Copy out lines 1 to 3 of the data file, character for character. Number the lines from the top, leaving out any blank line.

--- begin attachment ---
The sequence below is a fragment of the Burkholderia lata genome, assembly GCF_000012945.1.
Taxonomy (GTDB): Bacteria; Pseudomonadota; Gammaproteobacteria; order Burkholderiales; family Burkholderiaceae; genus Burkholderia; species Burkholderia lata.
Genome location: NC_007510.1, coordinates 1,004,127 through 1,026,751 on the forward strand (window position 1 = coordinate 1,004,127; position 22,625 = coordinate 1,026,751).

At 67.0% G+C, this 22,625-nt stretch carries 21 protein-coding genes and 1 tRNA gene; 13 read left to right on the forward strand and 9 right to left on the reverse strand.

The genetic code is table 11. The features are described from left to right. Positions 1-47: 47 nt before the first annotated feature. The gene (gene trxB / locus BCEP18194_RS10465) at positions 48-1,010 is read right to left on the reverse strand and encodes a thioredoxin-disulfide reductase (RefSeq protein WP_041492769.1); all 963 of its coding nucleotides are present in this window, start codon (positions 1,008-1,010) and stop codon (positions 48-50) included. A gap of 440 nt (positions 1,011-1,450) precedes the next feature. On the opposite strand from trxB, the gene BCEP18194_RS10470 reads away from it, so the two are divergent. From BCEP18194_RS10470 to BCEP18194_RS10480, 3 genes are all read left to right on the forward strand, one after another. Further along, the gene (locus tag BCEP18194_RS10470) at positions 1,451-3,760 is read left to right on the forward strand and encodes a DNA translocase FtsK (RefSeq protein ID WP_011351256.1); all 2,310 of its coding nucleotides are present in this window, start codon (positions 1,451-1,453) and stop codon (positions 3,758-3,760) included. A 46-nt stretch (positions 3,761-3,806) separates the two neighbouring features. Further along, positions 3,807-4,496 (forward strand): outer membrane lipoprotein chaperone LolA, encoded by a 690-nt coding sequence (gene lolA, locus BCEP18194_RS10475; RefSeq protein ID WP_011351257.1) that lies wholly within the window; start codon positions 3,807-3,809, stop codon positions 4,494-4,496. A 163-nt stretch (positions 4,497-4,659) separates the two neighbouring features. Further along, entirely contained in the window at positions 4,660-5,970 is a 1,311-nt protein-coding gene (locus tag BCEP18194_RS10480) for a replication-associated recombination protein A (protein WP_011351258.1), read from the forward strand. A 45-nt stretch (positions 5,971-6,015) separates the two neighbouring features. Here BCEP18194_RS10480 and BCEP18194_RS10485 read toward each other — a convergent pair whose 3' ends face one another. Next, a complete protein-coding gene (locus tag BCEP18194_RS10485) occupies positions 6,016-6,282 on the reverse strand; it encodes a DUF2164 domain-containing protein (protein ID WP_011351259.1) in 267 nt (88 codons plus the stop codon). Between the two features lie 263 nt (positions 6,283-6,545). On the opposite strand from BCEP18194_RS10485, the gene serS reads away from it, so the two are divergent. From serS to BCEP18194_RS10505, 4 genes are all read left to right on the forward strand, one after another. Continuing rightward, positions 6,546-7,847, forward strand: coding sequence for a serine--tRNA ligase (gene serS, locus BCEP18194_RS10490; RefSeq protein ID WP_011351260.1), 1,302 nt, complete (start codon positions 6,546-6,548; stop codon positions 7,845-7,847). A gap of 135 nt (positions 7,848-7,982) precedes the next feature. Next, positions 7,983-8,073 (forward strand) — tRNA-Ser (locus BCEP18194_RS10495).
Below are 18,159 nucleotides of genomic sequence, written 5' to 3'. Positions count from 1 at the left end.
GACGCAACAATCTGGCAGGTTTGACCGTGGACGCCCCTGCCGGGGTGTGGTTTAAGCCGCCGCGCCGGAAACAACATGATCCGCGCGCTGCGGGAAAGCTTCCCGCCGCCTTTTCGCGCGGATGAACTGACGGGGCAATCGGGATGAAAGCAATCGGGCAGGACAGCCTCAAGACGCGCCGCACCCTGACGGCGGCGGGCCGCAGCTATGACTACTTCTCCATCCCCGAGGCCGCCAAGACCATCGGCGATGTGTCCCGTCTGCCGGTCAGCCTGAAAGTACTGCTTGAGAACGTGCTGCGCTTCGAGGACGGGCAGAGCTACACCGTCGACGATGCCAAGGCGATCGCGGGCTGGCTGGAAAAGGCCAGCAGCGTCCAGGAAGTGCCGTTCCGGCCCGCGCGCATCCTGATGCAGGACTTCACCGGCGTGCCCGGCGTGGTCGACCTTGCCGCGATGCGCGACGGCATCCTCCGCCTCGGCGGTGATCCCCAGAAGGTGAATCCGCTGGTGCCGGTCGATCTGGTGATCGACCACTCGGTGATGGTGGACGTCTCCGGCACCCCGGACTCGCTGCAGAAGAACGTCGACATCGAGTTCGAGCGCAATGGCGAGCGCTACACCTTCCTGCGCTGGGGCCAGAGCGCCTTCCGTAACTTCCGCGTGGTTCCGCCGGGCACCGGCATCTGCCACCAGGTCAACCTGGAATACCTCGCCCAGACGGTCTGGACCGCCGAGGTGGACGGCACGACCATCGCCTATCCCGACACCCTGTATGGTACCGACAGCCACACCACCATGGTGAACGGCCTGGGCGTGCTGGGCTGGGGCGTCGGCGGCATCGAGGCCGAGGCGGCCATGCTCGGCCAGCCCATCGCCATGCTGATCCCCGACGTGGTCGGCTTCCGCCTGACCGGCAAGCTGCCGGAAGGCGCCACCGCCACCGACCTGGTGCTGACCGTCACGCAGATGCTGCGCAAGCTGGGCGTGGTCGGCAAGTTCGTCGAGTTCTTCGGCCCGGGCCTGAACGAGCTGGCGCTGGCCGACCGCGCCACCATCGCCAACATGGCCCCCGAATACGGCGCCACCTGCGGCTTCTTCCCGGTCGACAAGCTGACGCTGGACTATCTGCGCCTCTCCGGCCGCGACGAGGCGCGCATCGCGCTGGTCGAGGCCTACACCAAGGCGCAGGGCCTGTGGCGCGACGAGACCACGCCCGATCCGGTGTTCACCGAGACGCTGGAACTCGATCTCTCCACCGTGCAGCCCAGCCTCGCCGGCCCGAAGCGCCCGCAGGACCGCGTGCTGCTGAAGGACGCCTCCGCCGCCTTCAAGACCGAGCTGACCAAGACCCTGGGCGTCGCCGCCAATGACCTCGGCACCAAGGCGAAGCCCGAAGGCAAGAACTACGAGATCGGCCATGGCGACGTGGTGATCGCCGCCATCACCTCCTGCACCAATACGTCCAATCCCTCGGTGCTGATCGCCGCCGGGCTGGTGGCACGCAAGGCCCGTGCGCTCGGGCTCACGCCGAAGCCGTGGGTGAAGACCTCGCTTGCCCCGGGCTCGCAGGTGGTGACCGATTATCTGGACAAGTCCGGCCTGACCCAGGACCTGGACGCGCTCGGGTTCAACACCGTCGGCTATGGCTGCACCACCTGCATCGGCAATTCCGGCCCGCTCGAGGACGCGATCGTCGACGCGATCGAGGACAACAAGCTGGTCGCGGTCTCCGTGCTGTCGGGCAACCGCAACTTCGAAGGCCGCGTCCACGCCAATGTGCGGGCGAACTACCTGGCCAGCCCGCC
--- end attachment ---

The sequence below is a fragment of the Burkholderia lata genome, assembly GCF_000012945.1.
Taxonomy (GTDB): Bacteria; Pseudomonadota; Gammaproteobacteria; order Burkholderiales; family Burkholderiaceae; genus Burkholderia; species Burkholderia lata.
Genome location: NC_007510.1, coordinates 1,004,127 through 1,026,751 on the forward strand (window position 1 = coordinate 1,004,127; position 22,625 = coordinate 1,026,751).